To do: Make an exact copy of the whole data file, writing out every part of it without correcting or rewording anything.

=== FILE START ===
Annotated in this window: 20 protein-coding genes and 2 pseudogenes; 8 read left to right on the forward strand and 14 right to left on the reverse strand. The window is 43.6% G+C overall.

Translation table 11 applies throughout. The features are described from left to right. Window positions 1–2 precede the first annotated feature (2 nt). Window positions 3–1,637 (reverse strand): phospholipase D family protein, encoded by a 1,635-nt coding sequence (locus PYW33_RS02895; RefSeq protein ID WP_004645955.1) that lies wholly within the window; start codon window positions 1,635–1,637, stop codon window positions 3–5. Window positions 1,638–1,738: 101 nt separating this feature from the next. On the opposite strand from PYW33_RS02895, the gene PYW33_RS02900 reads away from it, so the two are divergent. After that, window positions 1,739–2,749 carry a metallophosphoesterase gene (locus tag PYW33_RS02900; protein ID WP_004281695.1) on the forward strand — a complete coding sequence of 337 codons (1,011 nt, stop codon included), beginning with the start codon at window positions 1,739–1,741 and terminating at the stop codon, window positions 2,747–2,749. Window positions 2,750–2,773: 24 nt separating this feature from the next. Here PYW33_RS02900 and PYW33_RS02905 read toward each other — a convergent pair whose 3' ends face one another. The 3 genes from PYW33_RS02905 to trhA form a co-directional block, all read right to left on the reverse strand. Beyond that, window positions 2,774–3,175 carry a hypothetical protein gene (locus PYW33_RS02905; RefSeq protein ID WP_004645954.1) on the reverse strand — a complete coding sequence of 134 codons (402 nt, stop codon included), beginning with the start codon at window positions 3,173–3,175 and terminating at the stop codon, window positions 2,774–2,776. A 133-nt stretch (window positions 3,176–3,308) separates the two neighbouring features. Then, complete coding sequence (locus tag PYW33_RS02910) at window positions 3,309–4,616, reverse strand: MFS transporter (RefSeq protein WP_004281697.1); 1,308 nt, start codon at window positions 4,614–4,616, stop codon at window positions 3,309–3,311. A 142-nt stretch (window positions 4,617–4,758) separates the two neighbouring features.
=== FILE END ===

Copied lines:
Annotated in this window: 20 protein-coding genes and 2 pseudogenes; 8 read left to right on the forward strand and 14 right to left on the reverse strand. The window is 43.6% G+C overall.

Translation table 11 applies throughout. The features are described from left to right. Window positions 1–2 precede the first annotated feature (2 nt). Window positions 3–1,637 (reverse strand): phospholipase D family protein, encoded by a 1,635-nt coding sequence (locus PYW33_RS02895; RefSeq protein ID WP_004645955.1) that lies wholly within the window; start codon window positions 1,635–1,637, stop codon window positions 3–5. Window positions 1,638–1,738: 101 nt separating this feature from the next. On the opposite strand from PYW33_RS02895, the gene PYW33_RS02900 reads away from it, so the two are divergent. After that, window positions 1,739–2,749 carry a metallophosphoesterase gene (locus tag PYW33_RS02900; protein ID WP_004281695.1) on the forward strand — a complete coding sequence of 337 codons (1,011 nt, stop codon included), beginning with the start codon at window positions 1,739–1,741 and terminating at the stop codon, window positions 2,747–2,749. Window positions 2,750–2,773: 24 nt separating this feature from the next. Here PYW33_RS02900 and PYW33_RS02905 read toward each other — a convergent pair whose 3' ends face one another. The 3 genes from PYW33_RS02905 to trhA form a co-directional block, all read right to left on the reverse strand. Beyond that, window positions 2,774–3,175 carry a hypothetical protein gene (locus PYW33_RS02905; RefSeq protein ID WP_004645954.1) on the reverse strand — a complete coding sequence of 134 codons (402 nt, stop codon included), beginning with the start codon at window positions 3,173–3,175 and terminating at the stop codon, window positions 2,774–2,776. A 133-nt stretch (window positions 3,176–3,308) separates the two neighbouring features. Then, complete coding sequence (locus tag PYW33_RS02910) at window positions 3,309–4,616, reverse strand: MFS transporter (RefSeq protein WP_004281697.1); 1,308 nt, start codon at window positions 4,614–4,616, stop codon at window positions 3,309–3,311. A 142-nt stretch (window positions 4,617–4,758) separates the two neighbouring features.